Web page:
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We Ignore Thousands of Threatened Plant Species at Our Own Peril
By Lorraine Chow
Kokia drynarioides is a small but significant flowering tree endemic to Hawaii's dry forests. Native Hawaiians used its large, scarlet flowers to make lei. Its sap was used as dye for ropes and nets. Its bark was used medicinally to treat thrush.
But Kokia drynarioides — commonly known as Hawaii tree cotton, or kokio and hau hele'ula in Hawaiian — is also one of the loneliest plants on Earth. After more than a century of overgrazing from non-native animals, competition from weeds, wildfires and widespread habitat loss, these days, you can count with two hands the number of wild kokios that still remain.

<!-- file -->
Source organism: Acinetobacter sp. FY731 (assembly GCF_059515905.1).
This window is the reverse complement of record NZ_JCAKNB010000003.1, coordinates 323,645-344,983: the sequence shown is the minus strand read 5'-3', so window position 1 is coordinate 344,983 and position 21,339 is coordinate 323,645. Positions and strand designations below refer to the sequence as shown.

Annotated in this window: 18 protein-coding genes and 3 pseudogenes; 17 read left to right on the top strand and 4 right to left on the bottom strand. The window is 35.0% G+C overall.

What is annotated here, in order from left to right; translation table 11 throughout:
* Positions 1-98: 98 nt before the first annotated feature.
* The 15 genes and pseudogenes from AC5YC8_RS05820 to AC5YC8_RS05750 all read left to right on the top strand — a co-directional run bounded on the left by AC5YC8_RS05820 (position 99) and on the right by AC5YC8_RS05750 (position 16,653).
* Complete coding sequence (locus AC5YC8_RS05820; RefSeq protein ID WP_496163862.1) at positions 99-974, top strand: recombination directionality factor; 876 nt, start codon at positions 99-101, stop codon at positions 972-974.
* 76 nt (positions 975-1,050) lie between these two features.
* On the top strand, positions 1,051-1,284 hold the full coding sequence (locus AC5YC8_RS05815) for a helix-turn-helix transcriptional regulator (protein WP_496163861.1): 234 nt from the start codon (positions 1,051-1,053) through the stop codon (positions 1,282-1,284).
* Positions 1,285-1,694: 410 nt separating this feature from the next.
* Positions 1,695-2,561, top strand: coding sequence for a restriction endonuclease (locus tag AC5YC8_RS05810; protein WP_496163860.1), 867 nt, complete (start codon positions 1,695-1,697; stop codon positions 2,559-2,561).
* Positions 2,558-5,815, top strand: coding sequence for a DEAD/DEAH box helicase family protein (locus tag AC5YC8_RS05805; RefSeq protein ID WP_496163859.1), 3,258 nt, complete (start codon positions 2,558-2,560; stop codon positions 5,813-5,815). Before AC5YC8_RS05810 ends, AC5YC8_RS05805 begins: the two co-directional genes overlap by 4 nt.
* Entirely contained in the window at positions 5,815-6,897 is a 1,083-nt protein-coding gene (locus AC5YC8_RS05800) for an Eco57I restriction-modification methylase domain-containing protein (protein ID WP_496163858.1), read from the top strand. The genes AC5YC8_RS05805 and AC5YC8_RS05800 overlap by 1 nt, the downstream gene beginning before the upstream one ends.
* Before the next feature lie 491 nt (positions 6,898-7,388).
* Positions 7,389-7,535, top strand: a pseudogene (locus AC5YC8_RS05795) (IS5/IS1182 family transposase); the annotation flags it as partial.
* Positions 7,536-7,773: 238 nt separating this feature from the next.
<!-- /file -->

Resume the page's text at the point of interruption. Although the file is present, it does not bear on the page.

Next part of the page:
"In the early 1900s, Joseph Rock, a famous botanist who worked in Hawaii, said kokios were in no threat of extinction because of cattle and other ungulates," Josh VanDeMark, a Hawaiian plant expert, told Truthout. "By the 1980s, the population dropped down to only a couple dozen individuals. Today, there are only seven mature individuals known that are wild."
Certainly, in a state dubbed the "extinction capital of the world," the Plant Extinction Prevention Program's (PEPP) mission feels Sisyphean. Due to its long history of extreme isolation and climatic conditions, Hawaii is home to some of the richest varieties of flora and fauna on Earth. But the arrival of humans and rapid development exposed indigenous species to predators, diseases and invasive species of which they were not evolved to withstand. Hawaii now claims 44 percent of the total endangered and threatened plant species in the U.S.